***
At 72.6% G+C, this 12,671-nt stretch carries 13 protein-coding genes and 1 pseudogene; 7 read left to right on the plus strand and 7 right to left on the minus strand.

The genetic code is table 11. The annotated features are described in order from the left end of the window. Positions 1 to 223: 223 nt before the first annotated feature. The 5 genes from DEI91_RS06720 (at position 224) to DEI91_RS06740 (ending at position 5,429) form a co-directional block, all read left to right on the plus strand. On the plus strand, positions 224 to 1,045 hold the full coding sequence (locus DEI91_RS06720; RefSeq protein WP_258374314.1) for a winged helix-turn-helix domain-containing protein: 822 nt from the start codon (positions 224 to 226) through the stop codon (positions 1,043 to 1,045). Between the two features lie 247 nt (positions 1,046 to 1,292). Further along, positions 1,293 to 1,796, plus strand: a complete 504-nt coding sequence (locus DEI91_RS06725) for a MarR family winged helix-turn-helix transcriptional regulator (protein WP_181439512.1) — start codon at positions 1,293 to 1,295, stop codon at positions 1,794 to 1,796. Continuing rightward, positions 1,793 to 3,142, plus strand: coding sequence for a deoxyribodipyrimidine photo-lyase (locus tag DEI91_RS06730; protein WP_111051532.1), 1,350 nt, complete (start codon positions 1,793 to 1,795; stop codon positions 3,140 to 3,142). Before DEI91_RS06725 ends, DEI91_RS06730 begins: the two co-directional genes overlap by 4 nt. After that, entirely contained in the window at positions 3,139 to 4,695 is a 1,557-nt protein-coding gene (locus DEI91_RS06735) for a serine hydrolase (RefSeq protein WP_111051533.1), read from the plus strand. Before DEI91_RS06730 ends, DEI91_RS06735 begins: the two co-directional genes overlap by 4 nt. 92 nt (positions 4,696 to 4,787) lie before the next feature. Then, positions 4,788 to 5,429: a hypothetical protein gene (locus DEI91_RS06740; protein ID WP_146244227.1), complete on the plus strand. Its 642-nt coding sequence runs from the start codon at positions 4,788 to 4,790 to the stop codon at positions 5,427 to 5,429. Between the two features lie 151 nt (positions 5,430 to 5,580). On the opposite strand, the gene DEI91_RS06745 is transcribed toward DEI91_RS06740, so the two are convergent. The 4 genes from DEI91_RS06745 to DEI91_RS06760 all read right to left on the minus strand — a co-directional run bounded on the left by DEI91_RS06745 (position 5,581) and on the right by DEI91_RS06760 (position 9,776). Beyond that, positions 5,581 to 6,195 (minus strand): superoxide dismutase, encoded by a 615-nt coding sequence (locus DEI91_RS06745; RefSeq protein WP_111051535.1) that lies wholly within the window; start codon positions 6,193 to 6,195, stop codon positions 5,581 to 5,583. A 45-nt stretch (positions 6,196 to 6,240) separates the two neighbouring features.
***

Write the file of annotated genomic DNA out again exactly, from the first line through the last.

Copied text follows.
At 72.6% G+C, this 12,671-nt stretch carries 13 protein-coding genes and 1 pseudogene; 7 read left to right on the plus strand and 7 right to left on the minus strand.

The genetic code is table 11. The annotated features are described in order from the left end of the window. Positions 1 to 223: 223 nt before the first annotated feature. The 5 genes from DEI91_RS06720 (at position 224) to DEI91_RS06740 (ending at position 5,429) form a co-directional block, all read left to right on the plus strand. On the plus strand, positions 224 to 1,045 hold the full coding sequence (locus DEI91_RS06720; RefSeq protein WP_258374314.1) for a winged helix-turn-helix domain-containing protein: 822 nt from the start codon (positions 224 to 226) through the stop codon (positions 1,043 to 1,045). Between the two features lie 247 nt (positions 1,046 to 1,292). Further along, positions 1,293 to 1,796, plus strand: a complete 504-nt coding sequence (locus DEI91_RS06725) for a MarR family winged helix-turn-helix transcriptional regulator (protein WP_181439512.1) — start codon at positions 1,293 to 1,295, stop codon at positions 1,794 to 1,796. Continuing rightward, positions 1,793 to 3,142, plus strand: coding sequence for a deoxyribodipyrimidine photo-lyase (locus tag DEI91_RS06730; protein WP_111051532.1), 1,350 nt, complete (start codon positions 1,793 to 1,795; stop codon positions 3,140 to 3,142). Before DEI91_RS06725 ends, DEI91_RS06730 begins: the two co-directional genes overlap by 4 nt. After that, entirely contained in the window at positions 3,139 to 4,695 is a 1,557-nt protein-coding gene (locus DEI91_RS06735) for a serine hydrolase (RefSeq protein WP_111051533.1), read from the plus strand. Before DEI91_RS06730 ends, DEI91_RS06735 begins: the two co-directional genes overlap by 4 nt. 92 nt (positions 4,696 to 4,787) lie before the next feature. Then, positions 4,788 to 5,429: a hypothetical protein gene (locus DEI91_RS06740; protein ID WP_146244227.1), complete on the plus strand. Its 642-nt coding sequence runs from the start codon at positions 4,788 to 4,790 to the stop codon at positions 5,427 to 5,429. Between the two features lie 151 nt (positions 5,430 to 5,580). On the opposite strand, the gene DEI91_RS06745 is transcribed toward DEI91_RS06740, so the two are convergent. The 4 genes from DEI91_RS06745 to DEI91_RS06760 all read right to left on the minus strand — a co-directional run bounded on the left by DEI91_RS06745 (position 5,581) and on the right by DEI91_RS06760 (position 9,776). Beyond that, positions 5,581 to 6,195 (minus strand): superoxide dismutase, encoded by a 615-nt coding sequence (locus DEI91_RS06745; RefSeq protein WP_111051535.1) that lies wholly within the window; start codon positions 6,193 to 6,195, stop codon positions 5,581 to 5,583. A 45-nt stretch (positions 6,196 to 6,240) separates the two neighbouring features.